It seems to me, indeed, that we have almost reached the incivility of public discourse and the level of dissensual domestic conflict that we saw in the US in the 1850s that led to the Civil War. While many finger the John Brown attack on Harpers Ferry as the spark, I'd also suggest the direct and devastating physical attack on an abolitionist politician, Charles Sumner, in 1856, right on the floor of the Senate, by a Southern politician outraged at Sumner's attack on slavery and all who support it in a speech just days before. His attacker, a Southern politician, was not even arrested, even though Sumner was beaten without warning by a heavy cane almost to death. We may be closer to that point than we believe. An interesting side note is that Sumner is the first source I've read who referred to our system as a "war system" that tends to produce war due to corruption, profiteering and what we now call the conflict industry (Lynd & Lynd, 1995).

The American people were ill served 155 years ago by their politicians, who could have negotiated an end to slavery using nonviolent sanctions and inducements instead of war. We should never assume that the politicians will use wise methods in the end, that they are only posing and will strike some sensible deal. Posturing and polarity ultimately produce war or the functional equivalent. The very incivility and bipolar dissensual nature of the conflict are the true enemies of creativity and intelligent problem solving. The field of conflict resolution could save our process, but right now what we see instead are the strutting positions of crowing roosters (oops, there I go, objectifying our poor political leaders who are, after all, created by us as much as we are affected by them). This is no time for a game of chicken or we will all end up in the Frying Pan of Dissensual Conflict.

Fisher, Roger, & Ury, William (2011). Getting to yes: Negotiating agreement without giving in. (3rd ed.). New York: Penguin Books.

Kriesberg, Louis. (2007). Constructive conflicts: From escalation to resolution. (3rd ed.) Lanham MD: Rowman & Littlefield.

Lynd, Staughton & Lynd, Alice (1995). Nonviolence in America: A documentary history (2nd ed.). Maryknoll NY: Orbis Books (original 1966).

Tuesday, July 19, 2011

What is conflict resolution? A Gandhian perspective

The main aim of conflict resolution is to transform violent conflict into nonviolent forms of political and other kinds of change.
--Oliver Ramsbotham, Tom Woodhouse and Hugh Miall (2011, p. 170).

The core of the field of conflict resolution is the core of Gandhian nonviolence. Gandhi constantly sought conflict, at times seeming to relish a lone stance of defying all who would usurp his sovereignty over his own conscience and reason. His conflicts were not relegated to struggles against foreign occupiers; he was increasingly and most fundamentally in conflict with those he felt were creating a misshapen view of sacred Hindu text and Indian life.

Gandhi proclaimed himself an orthodox Hindu and, like so many Jewish scholars who "argue with God," he interpreted the Gita and all sacred texts in his own way. Joan V. Bondurant (1965) noted that, "Gandhi repeatedly challenged scriptural authority" (p. 121). He did so to bolster his nonviolence and his crusade against Untouchability, proclaiming that, in regard to the latter, he would stand in opposition to all learned Hindu interpretation of the shastras and Smritis if they were read as supporting Untouchability.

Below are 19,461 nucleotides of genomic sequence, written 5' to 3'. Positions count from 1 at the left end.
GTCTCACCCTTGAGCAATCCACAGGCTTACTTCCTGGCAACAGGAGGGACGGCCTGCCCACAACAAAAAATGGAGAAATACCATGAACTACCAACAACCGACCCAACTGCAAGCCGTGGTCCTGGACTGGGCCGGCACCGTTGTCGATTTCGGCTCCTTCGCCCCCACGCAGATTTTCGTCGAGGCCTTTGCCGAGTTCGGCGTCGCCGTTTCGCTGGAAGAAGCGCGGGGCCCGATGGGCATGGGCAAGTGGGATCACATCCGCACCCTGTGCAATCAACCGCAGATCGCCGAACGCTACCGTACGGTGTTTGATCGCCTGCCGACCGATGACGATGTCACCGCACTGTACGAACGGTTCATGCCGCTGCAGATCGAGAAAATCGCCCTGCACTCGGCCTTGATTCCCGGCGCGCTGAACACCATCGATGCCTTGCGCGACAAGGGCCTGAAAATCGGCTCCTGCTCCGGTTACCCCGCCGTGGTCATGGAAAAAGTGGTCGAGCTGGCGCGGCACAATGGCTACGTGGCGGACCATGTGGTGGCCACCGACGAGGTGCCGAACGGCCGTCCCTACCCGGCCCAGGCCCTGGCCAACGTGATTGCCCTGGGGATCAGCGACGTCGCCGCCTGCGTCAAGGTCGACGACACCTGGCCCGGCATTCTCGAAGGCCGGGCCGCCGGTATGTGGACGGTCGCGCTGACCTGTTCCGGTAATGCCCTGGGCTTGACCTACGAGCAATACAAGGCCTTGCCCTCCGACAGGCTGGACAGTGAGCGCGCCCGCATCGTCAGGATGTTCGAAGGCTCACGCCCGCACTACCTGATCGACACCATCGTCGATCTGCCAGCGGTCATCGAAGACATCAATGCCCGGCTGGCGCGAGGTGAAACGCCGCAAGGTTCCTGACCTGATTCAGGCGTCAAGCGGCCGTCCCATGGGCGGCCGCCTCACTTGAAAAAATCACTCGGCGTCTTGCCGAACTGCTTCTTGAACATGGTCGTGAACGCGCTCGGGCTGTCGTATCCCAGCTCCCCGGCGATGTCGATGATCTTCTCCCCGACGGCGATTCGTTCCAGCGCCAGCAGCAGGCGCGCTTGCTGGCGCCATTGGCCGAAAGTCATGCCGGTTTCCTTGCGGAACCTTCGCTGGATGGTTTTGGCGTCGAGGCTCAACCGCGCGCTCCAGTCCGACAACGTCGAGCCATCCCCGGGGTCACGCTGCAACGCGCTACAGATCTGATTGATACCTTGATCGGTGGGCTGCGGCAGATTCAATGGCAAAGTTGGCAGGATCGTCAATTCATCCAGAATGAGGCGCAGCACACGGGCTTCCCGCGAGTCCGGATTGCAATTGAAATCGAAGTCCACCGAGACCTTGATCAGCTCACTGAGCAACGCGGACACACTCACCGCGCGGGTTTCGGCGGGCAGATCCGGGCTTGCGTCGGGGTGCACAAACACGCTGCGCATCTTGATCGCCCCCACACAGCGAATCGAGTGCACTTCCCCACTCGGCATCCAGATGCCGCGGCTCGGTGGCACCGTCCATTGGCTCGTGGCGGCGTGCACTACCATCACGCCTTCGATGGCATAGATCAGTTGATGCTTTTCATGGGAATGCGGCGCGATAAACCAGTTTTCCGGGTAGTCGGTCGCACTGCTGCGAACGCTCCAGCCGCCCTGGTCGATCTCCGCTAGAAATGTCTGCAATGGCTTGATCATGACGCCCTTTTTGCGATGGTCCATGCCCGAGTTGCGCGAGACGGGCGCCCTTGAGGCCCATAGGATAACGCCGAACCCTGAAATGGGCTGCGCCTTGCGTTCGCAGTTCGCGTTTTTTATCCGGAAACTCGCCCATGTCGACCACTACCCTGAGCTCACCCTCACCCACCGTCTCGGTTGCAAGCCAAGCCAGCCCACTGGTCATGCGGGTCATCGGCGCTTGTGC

Gandhi criticized fellow Indians for cooperation with the British more than he criticized the British for ruling India, famously declaring that the British had not taken India so much as Indians had given it to them. Almost all Gandhi's fasts were not in opposition to the British but in opposition to behavior of his fellow Indians. While it is true that most of his campaigns were waged in struggle against British usurpation of Indian sovereignty, his conflicts with fellow Indians consumed him as he sought to wage those conflicts with the British from a place of impeccable and hypocrisy-free purity. Indeed, that struggle ultimately cost him his life, a price he was prepared to pay, and did. He was not shot by the British oppressor, nor by a Muslim fanatic, but by a fellow Hindu who reminds me of so many of today's ultraleft critics of nonviolence, someone so arrogant that he and his cohort believed they could end a dispute with an act of violence. Gandhi died for the principles of conflict resolution, for what he called satyagraha, or truthforce. His assassin achieved nothing but ignominy and disgrace, earning the loathing of much of the world. There were millions at Gandhi's funeral or in active open mourning around the world. Scant few attended the funeral of his murderer. These final measures of respect and admiration continue as we strive today to learn much from the life and thinking of Mohandas Gandhi and the thinking of those who killed him lie buried in the dust of historical contextual footnotes.